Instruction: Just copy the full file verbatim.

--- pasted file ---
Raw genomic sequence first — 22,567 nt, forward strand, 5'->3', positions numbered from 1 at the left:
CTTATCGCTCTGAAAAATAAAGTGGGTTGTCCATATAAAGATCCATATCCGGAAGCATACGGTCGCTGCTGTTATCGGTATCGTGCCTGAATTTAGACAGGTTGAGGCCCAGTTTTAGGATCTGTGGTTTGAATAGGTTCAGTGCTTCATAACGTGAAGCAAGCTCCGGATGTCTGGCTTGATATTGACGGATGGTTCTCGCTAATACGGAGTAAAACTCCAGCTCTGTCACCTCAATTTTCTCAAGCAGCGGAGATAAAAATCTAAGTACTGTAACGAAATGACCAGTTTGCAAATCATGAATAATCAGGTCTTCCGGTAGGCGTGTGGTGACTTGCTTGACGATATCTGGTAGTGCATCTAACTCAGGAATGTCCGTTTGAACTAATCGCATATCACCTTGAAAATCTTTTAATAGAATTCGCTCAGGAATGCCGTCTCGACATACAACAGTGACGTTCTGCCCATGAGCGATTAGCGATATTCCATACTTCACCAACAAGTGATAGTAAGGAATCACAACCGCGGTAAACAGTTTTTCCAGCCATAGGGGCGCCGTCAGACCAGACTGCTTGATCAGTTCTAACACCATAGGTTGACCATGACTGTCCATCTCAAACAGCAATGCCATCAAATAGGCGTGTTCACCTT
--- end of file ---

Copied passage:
Raw genomic sequence first — 22,567 nt, forward strand, 5'->3', positions numbered from 1 at the left:
CTTATCGCTCTGAAAAATAAAGTGGGTTGTCCATATAAAGATCCATATCCGGAAGCATACGGTCGCTGCTGTTATCGGTATCGTGCCTGAATTTAGACAGGTTGAGGCCCAGTTTTAGGATCTGTGGTTTGAATAGGTTCAGTGCTTCATAACGTGAAGCAAGCTCCGGATGTCTGGCTTGATATTGACGGATGGTTCTCGCTAATACGGAGTAAAACTCCAGCTCTGTCACCTCAATTTTCTCAAGCAGCGGAGATAAAAATCTAAGTACTGTAACGAAATGACCAGTTTGCAAATCATGAATAATCAGGTCTTCCGGTAGGCGTGTGGTGACTTGCTTGACGATATCTGGTAGTGCATCTAACTCAGGAATGTCCGTTTGAACTAATCGCATATCACCTTGAAAATCTTTTAATAGAATTCGCTCAGGAATGCCGTCTCGACATACAACAGTGACGTTCTGCCCATGAGCGATTAGCGATATTCCATACTTCACCAACAAGTGATAGTAAGGAATCACAACCGCGGTAAACAGTTTTTCCAGCCATAGGGGCGCCGTCAGACCAGACTGCTTGATCAGTTCTAACACCATAGGTTGACCATGACTGTCCATCTCAAACAGCAATGCCATCAAATAGGCGTGTTCACCTT